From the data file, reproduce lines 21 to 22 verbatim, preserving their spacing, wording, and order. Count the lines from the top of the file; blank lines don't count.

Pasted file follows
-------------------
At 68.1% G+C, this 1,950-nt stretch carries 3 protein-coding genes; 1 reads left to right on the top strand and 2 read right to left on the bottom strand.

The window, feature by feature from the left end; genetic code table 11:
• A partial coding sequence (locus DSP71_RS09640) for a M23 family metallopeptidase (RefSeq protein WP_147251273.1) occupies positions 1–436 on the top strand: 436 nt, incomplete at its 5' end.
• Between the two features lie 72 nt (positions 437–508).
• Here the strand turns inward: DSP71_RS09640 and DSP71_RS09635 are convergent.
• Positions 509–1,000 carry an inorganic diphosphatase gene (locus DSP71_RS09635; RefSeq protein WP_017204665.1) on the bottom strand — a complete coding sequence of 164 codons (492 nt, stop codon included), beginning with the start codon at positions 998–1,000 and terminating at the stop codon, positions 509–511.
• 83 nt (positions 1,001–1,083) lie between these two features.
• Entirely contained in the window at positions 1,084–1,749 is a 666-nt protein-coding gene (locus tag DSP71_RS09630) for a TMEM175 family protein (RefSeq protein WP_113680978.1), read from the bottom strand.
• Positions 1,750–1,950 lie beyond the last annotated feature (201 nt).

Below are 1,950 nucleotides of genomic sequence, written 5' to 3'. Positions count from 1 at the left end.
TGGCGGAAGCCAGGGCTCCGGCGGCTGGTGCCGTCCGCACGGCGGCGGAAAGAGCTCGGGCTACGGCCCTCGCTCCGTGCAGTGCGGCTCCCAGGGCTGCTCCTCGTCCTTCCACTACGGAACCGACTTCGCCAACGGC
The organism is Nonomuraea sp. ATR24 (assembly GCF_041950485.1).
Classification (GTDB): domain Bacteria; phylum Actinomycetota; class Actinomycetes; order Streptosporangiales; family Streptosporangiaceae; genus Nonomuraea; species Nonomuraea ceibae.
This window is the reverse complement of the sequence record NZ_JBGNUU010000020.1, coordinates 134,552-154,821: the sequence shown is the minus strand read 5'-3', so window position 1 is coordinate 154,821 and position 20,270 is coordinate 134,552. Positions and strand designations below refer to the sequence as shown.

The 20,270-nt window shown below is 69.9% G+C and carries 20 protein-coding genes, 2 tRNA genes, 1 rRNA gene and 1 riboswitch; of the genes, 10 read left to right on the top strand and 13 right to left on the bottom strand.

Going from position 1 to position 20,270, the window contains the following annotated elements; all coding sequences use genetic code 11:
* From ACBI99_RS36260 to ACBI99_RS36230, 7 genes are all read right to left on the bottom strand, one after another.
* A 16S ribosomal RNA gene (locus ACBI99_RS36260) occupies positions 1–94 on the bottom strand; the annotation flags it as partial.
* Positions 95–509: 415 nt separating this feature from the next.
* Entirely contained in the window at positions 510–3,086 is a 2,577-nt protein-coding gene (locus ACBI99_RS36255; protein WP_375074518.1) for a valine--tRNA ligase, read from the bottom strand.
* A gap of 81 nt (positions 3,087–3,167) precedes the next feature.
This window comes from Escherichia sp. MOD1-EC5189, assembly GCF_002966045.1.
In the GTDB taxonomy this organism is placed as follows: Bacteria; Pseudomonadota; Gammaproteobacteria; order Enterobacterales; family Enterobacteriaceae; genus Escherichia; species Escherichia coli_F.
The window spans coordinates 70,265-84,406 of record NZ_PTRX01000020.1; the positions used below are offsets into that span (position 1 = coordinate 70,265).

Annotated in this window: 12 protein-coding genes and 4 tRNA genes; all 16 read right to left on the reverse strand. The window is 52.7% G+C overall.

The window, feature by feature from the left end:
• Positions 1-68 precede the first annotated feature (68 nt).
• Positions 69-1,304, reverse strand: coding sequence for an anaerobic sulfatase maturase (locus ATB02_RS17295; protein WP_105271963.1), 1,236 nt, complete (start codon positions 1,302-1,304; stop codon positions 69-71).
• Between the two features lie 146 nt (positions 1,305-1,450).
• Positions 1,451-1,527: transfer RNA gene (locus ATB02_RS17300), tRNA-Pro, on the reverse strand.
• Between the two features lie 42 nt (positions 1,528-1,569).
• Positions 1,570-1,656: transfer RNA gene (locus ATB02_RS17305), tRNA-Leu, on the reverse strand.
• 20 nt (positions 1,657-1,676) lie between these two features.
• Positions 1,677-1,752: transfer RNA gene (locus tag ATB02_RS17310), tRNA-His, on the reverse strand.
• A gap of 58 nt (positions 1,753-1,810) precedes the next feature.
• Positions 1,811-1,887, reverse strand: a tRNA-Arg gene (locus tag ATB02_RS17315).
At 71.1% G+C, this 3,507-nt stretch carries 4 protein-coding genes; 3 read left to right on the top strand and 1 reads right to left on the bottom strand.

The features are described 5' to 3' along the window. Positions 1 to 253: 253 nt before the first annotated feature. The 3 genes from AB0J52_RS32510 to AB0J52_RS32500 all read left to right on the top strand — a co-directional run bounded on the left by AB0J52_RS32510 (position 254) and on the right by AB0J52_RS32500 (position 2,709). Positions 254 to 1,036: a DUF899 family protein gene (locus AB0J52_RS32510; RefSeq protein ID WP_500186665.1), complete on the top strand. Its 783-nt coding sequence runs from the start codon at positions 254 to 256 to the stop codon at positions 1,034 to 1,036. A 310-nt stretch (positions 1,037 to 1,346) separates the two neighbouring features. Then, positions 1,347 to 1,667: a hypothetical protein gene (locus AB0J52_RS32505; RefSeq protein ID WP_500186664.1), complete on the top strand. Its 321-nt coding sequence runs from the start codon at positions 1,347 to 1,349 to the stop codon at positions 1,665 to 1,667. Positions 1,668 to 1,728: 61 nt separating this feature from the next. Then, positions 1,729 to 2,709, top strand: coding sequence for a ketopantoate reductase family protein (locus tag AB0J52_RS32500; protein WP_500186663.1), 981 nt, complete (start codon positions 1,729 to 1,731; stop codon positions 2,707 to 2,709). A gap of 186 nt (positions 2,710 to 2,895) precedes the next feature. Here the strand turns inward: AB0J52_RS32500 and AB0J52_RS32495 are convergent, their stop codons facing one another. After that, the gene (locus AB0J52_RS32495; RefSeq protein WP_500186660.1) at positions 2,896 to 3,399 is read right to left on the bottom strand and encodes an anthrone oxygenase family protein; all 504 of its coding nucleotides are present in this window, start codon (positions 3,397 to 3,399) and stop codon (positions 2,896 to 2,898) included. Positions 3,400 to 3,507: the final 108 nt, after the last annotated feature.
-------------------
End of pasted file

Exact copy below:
* A gap of 81 nt (positions 3,087–3,167) precedes the next feature.
This window comes from Escherichia sp. MOD1-EC5189, assembly GCF_002966045.1.